Characterization of Human iPSC-RPE on a Prosthetic Bruch’s Membrane Manufactured From Silk Fibroin.

PubMed ID: 30025113

Author(s): Galloway CA, Dalvi S, Shadforth AMA, Suzuki S, Wilson M, Kuai D, Hashim A, MacDonald LA, Gamm DM, Harkin DG, Singh R. Characterization of human iPSC-RPE on a prosthetic Bruch’s membrane manufactured from silk fibroin. Invest Ophthalmol Vis Sci. 2018 Jun 1;59(7):2792-2800. doi: 10.1167/iovs.17-23157. PMID 30025113

Journal: Investigative Ophthalmology & Visual Science, Volume 59, Issue 7, Jun 2018

PURPOSE RPE cell transplantation as a potential treatment for AMD has been extensively investigated; however, in AMD, ultrastructural damage affects both the RPE and its underlying matrix support, the Bruch’s membrane (BrM). An RPE monolayer supported by a surrogate scaffold could thus provide a more effective approach to cell-based therapy for AMD. Toward this goal, we aimed to establish a functional human induced pluripotent stem cell-derived (hiPSC)-RPE monolayer on a Bombyx mori silk fibroin (BMSF) scaffold.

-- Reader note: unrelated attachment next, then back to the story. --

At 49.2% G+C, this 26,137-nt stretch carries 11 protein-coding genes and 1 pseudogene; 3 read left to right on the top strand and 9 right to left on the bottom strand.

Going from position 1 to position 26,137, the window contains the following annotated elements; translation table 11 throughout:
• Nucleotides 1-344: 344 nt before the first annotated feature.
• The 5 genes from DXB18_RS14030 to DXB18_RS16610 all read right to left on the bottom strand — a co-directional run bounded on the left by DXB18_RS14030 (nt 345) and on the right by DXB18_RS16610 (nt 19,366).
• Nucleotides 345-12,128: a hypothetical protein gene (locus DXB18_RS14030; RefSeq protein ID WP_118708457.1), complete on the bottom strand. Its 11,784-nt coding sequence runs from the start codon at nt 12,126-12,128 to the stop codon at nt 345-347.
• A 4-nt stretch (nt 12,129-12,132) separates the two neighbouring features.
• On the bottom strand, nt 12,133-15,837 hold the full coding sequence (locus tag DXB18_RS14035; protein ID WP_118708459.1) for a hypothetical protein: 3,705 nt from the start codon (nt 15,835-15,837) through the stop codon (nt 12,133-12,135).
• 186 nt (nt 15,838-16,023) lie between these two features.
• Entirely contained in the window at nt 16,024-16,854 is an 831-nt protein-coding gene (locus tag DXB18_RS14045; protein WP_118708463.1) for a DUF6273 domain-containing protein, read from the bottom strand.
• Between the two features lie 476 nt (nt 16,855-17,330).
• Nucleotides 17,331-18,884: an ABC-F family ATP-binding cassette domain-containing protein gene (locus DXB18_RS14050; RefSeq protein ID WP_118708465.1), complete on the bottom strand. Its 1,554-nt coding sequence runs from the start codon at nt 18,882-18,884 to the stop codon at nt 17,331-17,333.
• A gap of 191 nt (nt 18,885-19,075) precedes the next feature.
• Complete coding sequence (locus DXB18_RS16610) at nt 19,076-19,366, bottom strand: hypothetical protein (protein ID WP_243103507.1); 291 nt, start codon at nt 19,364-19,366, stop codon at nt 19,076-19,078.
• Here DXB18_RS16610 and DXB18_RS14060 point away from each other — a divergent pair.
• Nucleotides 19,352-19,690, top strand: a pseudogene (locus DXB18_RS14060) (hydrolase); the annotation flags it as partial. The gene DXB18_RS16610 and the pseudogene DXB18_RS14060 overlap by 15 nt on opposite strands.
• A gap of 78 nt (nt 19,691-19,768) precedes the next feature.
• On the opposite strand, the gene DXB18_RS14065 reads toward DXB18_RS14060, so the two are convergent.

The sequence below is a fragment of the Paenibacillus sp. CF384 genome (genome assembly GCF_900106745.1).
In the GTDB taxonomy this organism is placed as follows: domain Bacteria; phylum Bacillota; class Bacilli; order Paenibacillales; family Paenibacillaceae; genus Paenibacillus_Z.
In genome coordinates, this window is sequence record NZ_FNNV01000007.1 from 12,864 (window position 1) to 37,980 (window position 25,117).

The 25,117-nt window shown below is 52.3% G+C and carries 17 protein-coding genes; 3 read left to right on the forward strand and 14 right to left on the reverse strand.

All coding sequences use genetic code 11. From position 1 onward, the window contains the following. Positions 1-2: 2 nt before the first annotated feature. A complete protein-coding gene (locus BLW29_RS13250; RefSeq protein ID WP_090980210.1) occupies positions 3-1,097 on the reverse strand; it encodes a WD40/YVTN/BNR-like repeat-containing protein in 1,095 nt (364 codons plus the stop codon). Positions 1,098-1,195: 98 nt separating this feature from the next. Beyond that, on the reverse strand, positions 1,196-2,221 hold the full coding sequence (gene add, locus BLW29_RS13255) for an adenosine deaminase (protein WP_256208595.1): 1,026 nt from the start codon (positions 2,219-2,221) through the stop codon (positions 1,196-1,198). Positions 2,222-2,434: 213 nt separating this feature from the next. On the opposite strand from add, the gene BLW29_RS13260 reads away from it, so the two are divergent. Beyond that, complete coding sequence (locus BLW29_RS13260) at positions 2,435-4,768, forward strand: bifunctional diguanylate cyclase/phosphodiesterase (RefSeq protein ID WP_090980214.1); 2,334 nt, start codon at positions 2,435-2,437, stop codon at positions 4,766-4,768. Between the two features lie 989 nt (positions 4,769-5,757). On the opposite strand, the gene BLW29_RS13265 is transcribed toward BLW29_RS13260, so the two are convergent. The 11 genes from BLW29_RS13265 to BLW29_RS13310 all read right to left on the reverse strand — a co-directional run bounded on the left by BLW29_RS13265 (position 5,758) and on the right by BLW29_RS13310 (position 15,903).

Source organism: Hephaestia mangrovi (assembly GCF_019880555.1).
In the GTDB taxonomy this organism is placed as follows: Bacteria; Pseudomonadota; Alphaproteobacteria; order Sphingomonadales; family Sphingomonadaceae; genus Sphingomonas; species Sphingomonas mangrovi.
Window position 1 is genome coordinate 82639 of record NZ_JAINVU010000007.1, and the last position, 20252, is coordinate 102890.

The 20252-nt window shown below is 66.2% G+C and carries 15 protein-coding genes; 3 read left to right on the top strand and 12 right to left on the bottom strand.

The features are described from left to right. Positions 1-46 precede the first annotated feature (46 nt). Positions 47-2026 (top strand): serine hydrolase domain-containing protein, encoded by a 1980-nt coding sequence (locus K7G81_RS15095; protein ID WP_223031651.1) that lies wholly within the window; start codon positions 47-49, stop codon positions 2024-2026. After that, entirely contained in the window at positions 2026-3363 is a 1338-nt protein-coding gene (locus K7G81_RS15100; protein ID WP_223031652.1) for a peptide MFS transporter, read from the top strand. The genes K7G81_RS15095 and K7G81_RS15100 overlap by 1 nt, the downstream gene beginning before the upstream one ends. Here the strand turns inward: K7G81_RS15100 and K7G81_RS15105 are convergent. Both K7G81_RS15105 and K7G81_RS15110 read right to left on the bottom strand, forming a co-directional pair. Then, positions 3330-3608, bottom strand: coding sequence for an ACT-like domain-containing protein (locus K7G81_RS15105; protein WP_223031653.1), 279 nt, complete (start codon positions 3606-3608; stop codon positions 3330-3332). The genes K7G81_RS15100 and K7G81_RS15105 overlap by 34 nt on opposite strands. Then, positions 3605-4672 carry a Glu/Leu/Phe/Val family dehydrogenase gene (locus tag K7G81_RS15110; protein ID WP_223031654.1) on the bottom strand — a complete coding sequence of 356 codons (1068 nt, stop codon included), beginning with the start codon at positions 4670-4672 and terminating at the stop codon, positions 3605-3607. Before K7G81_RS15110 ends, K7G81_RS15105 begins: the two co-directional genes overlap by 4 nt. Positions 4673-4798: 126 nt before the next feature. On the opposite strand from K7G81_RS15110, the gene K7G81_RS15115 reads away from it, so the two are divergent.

METHODS RPE differentiated from five distinct hiPSC lines were cultured on BMSF membrane coated with extracellular matrix (ECM, COL1), and either regular tissue culture plastic or Transwell coated with ECM (LAM-TCP). Morphologic, gene and protein expression, and functional characteristics of the hiPSC-RPE cultured on different membranes were compared in longitudinal experiments spanning 1 day to ≥3 months.

RESULTS The hiPSC-RPE monolayers on ECM-coated BMSF and TCP could be maintained in culture for ≥3 months and displayed RPE-characteristic morphology, pigmentation, polarity, and expression of RPE signature genes and proteins. Furthermore, hiPSC-RPE on both ECM-coated BMSF and TCP displayed robust expression and secretion of several basement membrane proteins. Importantly, hiPSC-RPE cells on COL1-BMSF and LAM-TCP showed similar efficacy in the phagocytosis and degradation of photoreceptor outer segments.

CONCLUSIONS A biomaterial scaffold manufactured from silk fibroin supports the maturation and long-term survival of a functional hiPSC-RPE monolayer. This has significant implications for both in vitro disease modeling and in vivo cell replacement therapy.